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Off-Off-Broadway Review

Graham & Frost

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Graham & Frost
Photo Source: Hiroki Kobayashi
Two props are the centerpieces of Irish author Belinda McKeon's 50-minute play: an Italian drum used in the tarantella and a shiny silver meat cleaver. Both become weapons of imminent destruction in this underwritten contemporary melodrama, set in what remains of an old-style Italian restaurant, about to be reborn as a gentrified eating place, in the Williamsburg section of Brooklyn, N.Y. Unfortunately, what McKeon serves up is only half-baked.

Into this wreck of a restaurant (at the intersection of Graham and Frost streets, hence the title) comes supercilious, all-knowing Sam (Dan Shaked), who has come to apply for a job as chef in response to an advertisement on Craigslist. He immediately notices the drum hanging on a wall and takes it down. Enter Benny (Steven Randazzo), an old friend of the late owner, wearing a bloodied butcher's apron and carrying the meat cleaver. Benny is very much a dems-and-dohs guy who wants the neighborhood and the restaurant to remain as they were. Benny and Sam are almost immediately at cross purposes, relieved only when Luca (Enrico Ciotti), who has inherited the enterprise, arrives to break them up.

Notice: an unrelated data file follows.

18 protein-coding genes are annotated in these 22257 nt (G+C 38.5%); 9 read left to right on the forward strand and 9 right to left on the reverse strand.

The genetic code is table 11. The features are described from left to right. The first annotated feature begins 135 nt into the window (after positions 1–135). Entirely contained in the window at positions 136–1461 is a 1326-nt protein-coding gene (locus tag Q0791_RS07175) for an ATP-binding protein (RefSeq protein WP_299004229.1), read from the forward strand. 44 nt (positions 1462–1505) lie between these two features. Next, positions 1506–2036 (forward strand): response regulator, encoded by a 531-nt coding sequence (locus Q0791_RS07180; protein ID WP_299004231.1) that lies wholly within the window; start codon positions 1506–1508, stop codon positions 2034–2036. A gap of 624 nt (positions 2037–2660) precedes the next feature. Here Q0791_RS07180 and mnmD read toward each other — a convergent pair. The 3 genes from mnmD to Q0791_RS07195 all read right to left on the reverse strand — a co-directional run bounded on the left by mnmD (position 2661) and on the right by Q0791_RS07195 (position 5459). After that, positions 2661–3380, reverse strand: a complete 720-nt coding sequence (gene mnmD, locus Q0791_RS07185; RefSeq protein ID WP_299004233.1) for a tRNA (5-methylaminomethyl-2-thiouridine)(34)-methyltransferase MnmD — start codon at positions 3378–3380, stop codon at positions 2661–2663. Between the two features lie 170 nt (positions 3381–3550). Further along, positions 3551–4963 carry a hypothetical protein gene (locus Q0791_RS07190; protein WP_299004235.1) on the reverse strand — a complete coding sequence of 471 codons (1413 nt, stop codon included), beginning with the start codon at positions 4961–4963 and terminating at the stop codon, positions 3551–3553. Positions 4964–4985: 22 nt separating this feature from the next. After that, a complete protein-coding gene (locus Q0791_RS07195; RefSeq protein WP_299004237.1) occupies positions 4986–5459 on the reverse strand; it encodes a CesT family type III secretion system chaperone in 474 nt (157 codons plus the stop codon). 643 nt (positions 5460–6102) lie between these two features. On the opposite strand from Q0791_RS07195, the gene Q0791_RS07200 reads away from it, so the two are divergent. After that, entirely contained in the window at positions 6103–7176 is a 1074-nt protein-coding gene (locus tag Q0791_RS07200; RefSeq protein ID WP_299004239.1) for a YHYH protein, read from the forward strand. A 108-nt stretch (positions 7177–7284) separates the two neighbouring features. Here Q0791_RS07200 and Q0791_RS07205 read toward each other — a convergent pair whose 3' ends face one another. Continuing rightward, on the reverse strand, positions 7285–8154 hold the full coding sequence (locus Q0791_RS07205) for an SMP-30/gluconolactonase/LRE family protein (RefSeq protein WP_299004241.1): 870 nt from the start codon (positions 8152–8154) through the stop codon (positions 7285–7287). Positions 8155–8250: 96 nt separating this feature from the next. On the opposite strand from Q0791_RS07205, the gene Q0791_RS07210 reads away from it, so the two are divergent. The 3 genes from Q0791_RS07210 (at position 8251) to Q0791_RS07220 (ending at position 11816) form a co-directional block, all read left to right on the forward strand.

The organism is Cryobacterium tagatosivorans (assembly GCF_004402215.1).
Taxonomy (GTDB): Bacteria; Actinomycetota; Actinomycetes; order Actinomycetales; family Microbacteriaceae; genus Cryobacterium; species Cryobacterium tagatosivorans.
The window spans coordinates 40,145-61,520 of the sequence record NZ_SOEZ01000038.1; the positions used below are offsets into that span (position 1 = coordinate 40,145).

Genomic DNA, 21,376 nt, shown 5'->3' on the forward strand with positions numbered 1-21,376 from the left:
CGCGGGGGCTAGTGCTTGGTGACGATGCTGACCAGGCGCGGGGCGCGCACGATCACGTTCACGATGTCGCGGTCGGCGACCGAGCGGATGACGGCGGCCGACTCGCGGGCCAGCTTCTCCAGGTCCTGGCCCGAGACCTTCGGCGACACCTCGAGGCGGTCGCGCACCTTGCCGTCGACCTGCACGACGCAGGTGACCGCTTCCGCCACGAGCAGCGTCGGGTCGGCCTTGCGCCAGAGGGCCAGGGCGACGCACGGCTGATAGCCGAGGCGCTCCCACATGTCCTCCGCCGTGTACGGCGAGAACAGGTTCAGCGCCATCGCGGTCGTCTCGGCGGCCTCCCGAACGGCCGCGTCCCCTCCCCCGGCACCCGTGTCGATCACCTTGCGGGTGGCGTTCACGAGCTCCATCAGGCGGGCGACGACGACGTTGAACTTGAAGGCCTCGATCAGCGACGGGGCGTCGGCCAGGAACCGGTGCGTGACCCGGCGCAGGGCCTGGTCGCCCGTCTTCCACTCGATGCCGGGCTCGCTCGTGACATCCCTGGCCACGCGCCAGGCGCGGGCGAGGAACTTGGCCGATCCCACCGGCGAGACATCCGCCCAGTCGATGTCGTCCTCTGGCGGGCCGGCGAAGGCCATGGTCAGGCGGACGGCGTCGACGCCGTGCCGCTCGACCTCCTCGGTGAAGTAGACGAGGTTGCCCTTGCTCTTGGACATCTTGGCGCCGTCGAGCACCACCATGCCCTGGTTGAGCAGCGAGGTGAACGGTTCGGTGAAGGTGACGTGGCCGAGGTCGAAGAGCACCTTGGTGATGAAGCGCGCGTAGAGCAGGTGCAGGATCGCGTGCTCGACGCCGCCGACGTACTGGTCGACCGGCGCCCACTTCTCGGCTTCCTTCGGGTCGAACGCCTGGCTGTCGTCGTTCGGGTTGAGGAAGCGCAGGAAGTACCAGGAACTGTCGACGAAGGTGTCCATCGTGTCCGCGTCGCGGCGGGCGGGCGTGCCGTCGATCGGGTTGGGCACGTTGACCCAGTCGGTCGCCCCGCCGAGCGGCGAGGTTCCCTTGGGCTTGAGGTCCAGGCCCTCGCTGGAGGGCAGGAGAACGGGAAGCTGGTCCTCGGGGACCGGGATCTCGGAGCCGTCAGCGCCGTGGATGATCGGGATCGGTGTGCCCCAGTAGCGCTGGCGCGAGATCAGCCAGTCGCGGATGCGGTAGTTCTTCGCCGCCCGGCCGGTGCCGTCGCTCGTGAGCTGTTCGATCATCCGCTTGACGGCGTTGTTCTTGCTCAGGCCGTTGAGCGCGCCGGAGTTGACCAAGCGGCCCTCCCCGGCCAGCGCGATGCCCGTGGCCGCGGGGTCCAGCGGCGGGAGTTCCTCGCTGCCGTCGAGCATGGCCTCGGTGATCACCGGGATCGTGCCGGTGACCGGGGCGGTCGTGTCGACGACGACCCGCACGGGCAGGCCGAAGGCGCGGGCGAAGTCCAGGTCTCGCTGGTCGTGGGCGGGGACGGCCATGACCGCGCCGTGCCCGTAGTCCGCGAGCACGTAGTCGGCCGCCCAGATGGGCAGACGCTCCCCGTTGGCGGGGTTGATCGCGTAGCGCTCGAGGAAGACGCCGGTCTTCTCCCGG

What we then have is a three-men-in-a-room play, each character having a stake in the outcome. McKeon focuses on the interplay among the men, employing the hoary device that each has a secret. The aforesaid props take center stage in the inevitable revelations of these secrets, which cause awkward shifts in tone. Ultimately, the play and the characters' motivations stay underdeveloped, as if this were the appetizer for a meal yet to be served.

Under the direction of Thomas G. Waites, the three performers struggle to bring conviction to their utterances, with Ciotti being the most persuasive. It is, however, left to the drum and the meat cleaver to deliver the most potent performances.



Presented by the Sullivan Project in association with Alycia Aumuller, Maedhbh McCullagh, and Todd Miller and Williston Productions as part of the First Irish Theatre Festival at Performance Space 122, 150 First Ave., NYC. Sept. 18–Oct. 3. Wed.–Sat., 7 p.m.; Sat. and Sun., 1 p.m. (No performance Sat., Oct. 2, 1 p.m.) (212) 352-3101, (866) 811-4111, or www.ps122.org. Casting by Alycia Aumuller.

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